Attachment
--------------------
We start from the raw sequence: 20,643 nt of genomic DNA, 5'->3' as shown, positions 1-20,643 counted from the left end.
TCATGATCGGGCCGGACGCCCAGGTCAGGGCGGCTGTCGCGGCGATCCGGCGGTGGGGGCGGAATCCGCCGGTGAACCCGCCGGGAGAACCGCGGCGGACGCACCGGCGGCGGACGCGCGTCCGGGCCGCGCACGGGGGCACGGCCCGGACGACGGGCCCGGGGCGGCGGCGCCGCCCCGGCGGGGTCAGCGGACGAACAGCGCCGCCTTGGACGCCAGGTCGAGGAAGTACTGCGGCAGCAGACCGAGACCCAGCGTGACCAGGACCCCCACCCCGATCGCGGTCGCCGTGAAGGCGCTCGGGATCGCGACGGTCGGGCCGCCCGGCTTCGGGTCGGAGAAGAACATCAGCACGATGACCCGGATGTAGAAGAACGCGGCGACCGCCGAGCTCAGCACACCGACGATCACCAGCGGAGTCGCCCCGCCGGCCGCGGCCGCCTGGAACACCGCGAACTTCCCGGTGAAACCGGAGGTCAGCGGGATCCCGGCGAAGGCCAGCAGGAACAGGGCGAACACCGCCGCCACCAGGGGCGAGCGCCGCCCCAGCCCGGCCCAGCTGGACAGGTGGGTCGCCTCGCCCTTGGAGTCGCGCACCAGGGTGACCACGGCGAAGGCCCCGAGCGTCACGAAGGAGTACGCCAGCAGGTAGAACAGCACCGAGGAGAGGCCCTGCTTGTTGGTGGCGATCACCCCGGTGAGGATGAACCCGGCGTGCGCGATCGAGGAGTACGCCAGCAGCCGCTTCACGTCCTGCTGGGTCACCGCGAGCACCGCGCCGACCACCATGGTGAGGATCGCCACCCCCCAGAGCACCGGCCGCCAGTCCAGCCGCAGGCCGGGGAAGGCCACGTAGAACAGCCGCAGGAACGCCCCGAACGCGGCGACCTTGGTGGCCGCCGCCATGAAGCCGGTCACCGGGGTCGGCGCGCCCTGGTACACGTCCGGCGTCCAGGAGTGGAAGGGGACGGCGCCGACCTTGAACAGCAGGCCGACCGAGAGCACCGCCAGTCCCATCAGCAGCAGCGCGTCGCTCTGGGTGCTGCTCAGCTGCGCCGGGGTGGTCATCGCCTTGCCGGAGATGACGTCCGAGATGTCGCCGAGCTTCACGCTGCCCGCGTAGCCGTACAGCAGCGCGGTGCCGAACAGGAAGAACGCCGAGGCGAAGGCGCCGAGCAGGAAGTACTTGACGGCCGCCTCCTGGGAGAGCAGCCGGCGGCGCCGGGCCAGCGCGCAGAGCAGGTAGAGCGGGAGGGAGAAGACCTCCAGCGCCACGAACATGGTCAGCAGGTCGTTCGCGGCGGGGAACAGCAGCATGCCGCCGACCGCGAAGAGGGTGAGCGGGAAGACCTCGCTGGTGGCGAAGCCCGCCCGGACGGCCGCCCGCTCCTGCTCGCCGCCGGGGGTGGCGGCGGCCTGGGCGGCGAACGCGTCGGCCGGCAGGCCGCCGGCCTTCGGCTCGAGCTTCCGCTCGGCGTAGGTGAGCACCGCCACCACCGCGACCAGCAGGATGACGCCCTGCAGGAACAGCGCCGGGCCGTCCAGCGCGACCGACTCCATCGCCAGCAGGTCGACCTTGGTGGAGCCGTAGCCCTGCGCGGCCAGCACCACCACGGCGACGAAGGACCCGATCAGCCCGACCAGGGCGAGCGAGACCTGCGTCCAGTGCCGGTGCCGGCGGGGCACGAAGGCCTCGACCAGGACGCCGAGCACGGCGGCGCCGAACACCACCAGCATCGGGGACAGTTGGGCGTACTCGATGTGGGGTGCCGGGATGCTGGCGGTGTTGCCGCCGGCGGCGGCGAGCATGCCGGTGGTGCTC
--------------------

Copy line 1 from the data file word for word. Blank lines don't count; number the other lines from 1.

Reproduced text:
We start from the raw sequence: 20,643 nt of genomic DNA, 5'->3' as shown, positions 1-20,643 counted from the left end.